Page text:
546 results found
Darling C, Davis SPX, Kumar S, et al., 2022, Single-shot optical projection tomography for high-speed volumetric imaging of dynamic biological samples, JOURNAL OF BIOPHOTONICS, ISSN: 1864-063X
Van de Pette M, Dimond A, Galvao AM, et al., 2022, Epigenetic changes induced by in utero dietary challenge result in phenotypic variability in successive generations of mice, Nature Communications, Vol: 13, ISSN: 2041-1723
Transmission of epigenetic information between generations occurs in nematodes, flies and plants, mediated by specialised small RNA pathways, modified histones and DNA methylation. Similar processes in mammals can also affect phenotype through intergenerational or trans-generational mechanisms. Here we generate a luciferase knock-in reporter mouse for the imprinted Dlk1 locus to visualise and track epigenetic fidelity across generations. Exposure to high-fat diet in pregnancy provokes sustained re-expression of the normally silent maternal Dlk1 in offspring (loss of imprinting) and increased DNA methylation at the somatic differentially methylated region (sDMR). In the next generation heterogeneous Dlk1 mis-expression is seen exclusively among animals born to F1-exposed females. Oocytes from these females show altered gene and microRNA expression without changes in DNA methylation, and correct imprinting is restored in subsequent generations. Our results illustrate how diet impacts the foetal epigenome, disturbing canonical and non-canonical imprinting mechanisms to modulate the properties of successive generations of offspring.
Guglielmi L, Heliot C, Kumar S, et al., 2021, Smad4 controls signaling robustness and morphogenesis by differentially contributing to the Nodal and BMP pathways, NATURE COMMUNICATIONS, Vol: 12
Kalita R, Flanagan W, Lightley J, et al., 2021, Single-shot phase contrast microscopy using polarisation-resolved differential phase contrast, JOURNAL OF BIOPHOTONICS, Vol: 14, ISSN: 1864-063X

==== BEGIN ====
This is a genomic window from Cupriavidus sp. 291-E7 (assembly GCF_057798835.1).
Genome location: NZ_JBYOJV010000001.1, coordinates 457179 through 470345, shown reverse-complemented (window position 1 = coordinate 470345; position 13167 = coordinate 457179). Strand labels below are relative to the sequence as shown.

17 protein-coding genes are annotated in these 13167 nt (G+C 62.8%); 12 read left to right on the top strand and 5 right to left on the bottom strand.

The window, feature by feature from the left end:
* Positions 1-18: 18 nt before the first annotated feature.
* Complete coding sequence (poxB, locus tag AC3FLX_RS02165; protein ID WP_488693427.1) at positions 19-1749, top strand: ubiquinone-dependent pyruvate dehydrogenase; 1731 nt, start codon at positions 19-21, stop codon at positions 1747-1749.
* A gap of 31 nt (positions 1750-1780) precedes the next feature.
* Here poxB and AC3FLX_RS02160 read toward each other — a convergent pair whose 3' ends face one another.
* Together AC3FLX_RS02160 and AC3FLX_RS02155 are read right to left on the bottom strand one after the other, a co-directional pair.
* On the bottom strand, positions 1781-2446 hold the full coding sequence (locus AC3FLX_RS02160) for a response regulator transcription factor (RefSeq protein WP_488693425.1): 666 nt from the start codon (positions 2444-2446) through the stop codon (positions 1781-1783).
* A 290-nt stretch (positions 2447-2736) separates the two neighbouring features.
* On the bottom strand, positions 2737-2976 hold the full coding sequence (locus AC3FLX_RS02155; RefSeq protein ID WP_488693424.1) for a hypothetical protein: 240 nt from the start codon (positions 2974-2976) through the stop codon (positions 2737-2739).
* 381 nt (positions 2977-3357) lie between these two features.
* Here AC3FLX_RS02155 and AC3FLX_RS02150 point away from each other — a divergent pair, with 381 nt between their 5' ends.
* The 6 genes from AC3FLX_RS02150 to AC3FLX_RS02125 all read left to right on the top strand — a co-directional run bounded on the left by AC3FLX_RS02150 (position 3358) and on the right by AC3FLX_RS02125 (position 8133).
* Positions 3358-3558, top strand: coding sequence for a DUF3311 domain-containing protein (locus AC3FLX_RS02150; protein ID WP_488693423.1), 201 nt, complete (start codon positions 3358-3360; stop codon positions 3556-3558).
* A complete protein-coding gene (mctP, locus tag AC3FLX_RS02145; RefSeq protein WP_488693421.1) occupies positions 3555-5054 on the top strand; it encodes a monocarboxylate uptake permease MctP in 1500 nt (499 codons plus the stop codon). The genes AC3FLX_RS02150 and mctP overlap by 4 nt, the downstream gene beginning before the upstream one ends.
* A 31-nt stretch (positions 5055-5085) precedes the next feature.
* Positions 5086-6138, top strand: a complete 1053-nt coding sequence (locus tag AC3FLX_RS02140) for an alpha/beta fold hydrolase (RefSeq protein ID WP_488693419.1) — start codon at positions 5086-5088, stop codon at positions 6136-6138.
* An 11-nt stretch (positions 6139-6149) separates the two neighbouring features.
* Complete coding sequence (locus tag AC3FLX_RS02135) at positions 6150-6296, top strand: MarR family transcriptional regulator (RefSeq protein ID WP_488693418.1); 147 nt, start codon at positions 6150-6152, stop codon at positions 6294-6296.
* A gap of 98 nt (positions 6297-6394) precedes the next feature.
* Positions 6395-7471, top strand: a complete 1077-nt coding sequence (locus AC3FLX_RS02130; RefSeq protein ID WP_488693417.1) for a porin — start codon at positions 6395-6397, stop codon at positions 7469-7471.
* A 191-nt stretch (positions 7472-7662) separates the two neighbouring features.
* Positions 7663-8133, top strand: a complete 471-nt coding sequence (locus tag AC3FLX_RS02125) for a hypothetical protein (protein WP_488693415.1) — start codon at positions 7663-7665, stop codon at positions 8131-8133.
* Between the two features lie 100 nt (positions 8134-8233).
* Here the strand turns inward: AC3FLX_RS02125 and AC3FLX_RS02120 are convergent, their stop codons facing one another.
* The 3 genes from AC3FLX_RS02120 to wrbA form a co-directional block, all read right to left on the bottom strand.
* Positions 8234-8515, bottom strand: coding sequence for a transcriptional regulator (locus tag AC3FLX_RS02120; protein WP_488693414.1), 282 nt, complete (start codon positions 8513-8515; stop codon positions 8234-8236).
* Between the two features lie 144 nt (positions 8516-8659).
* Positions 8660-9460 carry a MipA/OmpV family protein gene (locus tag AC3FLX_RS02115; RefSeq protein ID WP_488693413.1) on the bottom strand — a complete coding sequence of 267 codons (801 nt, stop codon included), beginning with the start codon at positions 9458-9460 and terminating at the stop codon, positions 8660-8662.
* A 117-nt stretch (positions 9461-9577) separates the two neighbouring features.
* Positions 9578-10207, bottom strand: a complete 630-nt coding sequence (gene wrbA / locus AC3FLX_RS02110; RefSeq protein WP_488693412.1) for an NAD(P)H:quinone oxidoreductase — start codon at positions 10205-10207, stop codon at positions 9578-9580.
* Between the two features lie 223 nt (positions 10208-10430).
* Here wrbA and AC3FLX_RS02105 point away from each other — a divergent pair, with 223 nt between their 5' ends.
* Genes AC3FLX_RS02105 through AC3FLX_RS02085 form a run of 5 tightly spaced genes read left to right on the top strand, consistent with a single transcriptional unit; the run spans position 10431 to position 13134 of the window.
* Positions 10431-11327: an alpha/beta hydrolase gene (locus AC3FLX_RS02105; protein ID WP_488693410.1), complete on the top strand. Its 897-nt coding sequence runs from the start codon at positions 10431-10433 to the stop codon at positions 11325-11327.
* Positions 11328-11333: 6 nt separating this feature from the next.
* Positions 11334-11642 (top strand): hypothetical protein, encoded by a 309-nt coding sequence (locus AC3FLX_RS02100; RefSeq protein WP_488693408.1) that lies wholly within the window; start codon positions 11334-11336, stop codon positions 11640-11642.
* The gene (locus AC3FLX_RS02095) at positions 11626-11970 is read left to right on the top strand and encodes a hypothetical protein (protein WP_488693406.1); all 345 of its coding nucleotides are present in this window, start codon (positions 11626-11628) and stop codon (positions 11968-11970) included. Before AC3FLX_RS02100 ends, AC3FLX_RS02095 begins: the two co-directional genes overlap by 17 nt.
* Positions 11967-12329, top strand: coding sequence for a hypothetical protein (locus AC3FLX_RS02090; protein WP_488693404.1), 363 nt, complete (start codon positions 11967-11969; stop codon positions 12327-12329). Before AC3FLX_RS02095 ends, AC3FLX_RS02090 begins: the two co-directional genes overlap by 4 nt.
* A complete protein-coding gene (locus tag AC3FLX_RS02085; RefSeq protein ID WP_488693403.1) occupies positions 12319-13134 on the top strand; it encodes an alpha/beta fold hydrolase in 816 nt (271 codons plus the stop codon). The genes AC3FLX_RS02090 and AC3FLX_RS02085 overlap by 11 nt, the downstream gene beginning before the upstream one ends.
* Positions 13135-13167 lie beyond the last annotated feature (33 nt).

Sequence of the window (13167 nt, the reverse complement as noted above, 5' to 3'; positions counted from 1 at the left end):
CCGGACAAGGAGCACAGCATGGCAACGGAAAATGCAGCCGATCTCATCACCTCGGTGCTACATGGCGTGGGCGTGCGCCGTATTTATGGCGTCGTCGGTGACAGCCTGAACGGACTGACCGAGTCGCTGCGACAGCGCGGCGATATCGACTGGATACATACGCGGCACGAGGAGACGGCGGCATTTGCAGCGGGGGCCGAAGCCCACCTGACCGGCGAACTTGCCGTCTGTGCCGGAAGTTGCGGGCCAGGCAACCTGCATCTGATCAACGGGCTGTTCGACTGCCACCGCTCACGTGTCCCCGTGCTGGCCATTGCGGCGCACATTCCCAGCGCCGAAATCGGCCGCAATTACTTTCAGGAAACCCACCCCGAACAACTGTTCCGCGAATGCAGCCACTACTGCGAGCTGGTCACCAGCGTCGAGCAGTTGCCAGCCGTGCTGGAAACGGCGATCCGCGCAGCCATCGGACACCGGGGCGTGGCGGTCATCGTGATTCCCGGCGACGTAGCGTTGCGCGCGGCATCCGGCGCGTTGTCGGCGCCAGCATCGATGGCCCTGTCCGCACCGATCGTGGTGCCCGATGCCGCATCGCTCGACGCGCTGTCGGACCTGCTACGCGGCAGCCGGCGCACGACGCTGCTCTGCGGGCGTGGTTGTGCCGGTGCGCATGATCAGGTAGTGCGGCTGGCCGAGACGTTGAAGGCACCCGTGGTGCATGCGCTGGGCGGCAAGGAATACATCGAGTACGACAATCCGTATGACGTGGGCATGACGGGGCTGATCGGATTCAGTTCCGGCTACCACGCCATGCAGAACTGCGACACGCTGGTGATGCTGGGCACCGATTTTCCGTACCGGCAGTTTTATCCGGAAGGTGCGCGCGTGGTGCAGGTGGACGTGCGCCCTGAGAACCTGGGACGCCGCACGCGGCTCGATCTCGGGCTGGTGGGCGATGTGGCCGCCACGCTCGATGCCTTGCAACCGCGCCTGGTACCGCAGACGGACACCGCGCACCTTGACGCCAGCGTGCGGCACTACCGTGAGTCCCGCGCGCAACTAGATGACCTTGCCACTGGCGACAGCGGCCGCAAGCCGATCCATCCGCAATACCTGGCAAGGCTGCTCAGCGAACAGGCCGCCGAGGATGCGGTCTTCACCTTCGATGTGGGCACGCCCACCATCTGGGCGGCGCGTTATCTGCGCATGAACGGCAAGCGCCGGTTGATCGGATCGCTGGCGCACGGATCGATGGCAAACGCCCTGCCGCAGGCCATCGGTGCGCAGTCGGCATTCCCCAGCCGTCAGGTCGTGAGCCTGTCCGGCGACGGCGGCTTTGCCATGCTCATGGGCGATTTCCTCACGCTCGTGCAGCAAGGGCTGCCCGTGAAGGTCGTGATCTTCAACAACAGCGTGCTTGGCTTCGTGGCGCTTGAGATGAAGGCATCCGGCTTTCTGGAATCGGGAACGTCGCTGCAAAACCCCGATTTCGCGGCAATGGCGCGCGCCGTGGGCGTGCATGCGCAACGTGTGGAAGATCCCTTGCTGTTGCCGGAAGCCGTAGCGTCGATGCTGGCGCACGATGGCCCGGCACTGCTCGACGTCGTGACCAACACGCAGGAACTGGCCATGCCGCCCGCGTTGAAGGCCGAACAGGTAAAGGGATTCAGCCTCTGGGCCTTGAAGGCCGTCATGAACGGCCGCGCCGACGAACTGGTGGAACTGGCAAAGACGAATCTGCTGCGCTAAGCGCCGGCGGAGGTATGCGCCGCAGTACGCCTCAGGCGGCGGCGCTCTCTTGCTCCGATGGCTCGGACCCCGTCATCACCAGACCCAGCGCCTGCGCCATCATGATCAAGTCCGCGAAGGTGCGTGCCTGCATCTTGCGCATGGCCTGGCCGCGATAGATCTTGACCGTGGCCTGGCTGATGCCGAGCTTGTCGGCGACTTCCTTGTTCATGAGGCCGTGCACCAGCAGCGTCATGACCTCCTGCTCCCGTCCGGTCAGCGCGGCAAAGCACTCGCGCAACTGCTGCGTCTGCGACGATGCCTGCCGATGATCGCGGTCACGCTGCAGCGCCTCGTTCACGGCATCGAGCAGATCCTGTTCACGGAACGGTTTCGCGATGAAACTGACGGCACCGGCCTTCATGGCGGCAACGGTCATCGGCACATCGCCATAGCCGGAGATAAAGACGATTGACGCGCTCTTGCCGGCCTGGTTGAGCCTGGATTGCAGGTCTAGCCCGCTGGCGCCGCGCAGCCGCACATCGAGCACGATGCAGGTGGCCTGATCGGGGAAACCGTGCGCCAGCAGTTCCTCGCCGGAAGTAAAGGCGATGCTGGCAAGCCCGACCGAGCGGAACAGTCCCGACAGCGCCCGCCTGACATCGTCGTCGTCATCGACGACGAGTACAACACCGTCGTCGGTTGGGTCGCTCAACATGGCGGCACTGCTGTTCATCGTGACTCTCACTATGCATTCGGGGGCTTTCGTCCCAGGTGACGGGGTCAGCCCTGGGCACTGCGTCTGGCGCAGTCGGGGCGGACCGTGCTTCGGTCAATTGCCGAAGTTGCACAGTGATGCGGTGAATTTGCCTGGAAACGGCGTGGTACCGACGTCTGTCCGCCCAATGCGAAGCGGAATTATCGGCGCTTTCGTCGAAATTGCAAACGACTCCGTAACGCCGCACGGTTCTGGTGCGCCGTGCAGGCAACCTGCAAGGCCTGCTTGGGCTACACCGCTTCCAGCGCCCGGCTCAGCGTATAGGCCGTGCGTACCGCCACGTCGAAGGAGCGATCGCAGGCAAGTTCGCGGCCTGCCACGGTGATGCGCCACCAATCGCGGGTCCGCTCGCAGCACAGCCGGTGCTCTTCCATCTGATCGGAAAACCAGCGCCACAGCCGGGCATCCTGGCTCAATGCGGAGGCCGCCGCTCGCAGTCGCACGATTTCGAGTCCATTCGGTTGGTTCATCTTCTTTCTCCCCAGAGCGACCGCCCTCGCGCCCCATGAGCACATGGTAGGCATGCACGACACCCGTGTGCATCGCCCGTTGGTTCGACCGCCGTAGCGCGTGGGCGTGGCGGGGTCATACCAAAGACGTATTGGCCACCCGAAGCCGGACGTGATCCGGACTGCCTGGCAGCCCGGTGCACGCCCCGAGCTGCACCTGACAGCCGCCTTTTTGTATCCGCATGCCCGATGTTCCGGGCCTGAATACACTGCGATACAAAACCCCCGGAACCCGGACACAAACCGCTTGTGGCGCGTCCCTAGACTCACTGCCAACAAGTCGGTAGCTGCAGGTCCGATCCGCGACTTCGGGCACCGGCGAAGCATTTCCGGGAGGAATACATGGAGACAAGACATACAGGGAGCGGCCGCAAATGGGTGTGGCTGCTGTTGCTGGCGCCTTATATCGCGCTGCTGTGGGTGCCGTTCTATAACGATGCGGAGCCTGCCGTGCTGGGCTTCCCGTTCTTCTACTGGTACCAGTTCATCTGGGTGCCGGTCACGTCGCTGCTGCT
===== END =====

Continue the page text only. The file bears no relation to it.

Wysoczanski R, Baker J, Fenwick P, et al., 2021, Image analysis of tissue macrophages to confirm differential phagocytosis between groups by microscopy and automated bacterial quantification, Publisher: EUROPEAN RESPIRATORY SOC JOURNALS LTD, ISSN: 0903-1936
Lightley J, Gorlitz F, Kumar S, et al., 2021, Robust deep learning optical autofocus system applied to automated multiwell plate single molecule localization microscopy, JOURNAL OF MICROSCOPY, ISSN: 0022-2720
Garcia E, Lightley J, Kumar S, et al., 2021, Application of direct stochastic optical reconstruction microscopy (dSTORM) to the histological analysis of human glomerular disease, Publisher: SPRINGER, Pages: S142-S142, ISSN: 0945-6317
Garcia E, Lightley J, Kumar S, et al., 2021, Application of direct stochastic optical reconstruction microscopy (dSTORM) to the histological analysis of human glomerular disease, JOURNAL OF PATHOLOGY CLINICAL RESEARCH, Vol: 7, Pages: 438-445
Cannon T, Lagarto J, Dyer B, et al., 2021, Characterisation of NADH fluorescence properties under one-photon excitation with respect to temperature, pH and binding to lactate dehydrogenase, Optical Society of America Continuum, Vol: 4, Pages: 1610-1625
Reduced nicotinamide adenine dinucleotide (NADH) is the principal electron donor in glycolysis and oxidative metabolism and is thus recognized as a key biomarker for probing metabolic state. While the fluorescence characteristics of NADH have been investigated extensively, there are discrepancies in the published data due to diverse experimental conditions, instrumentation and microenvironmental parameters that can affect NADH fluorescence. Using a cuvette-based time-resolved spectrofluorimeter employing one-photon excitation at 375 nm, we characterized the fluorescence intensity, lifetime, spectral response, anisotropy and time-resolved anisotropy of NADH in aqueous solution under varying microenvironmental conditions, namely temperature, pH, and binding to lactate dehydrogenase (LDH). Our results demonstrate how temperature, pH, and binding partners each impact the fluorescence signature of NADH and highlight the complexity of the fluorescence data when different parameters produce competing effects. We hope that the data presented in this study will provide a reference for potential sources of variation in experiments measuring NADH fluorescence.
Jones DC, Alexandrov Y, Curry N, et al., 2021, Multidimensional spectroscopy and imaging of defects in synthetic diamond: excitation-emission-lifetime luminescence measurements with multiexponential fitting and phasor analysis, Journal of Physics D: Applied Physics, Vol: 54, Pages: 1-13, ISSN: 0022-3727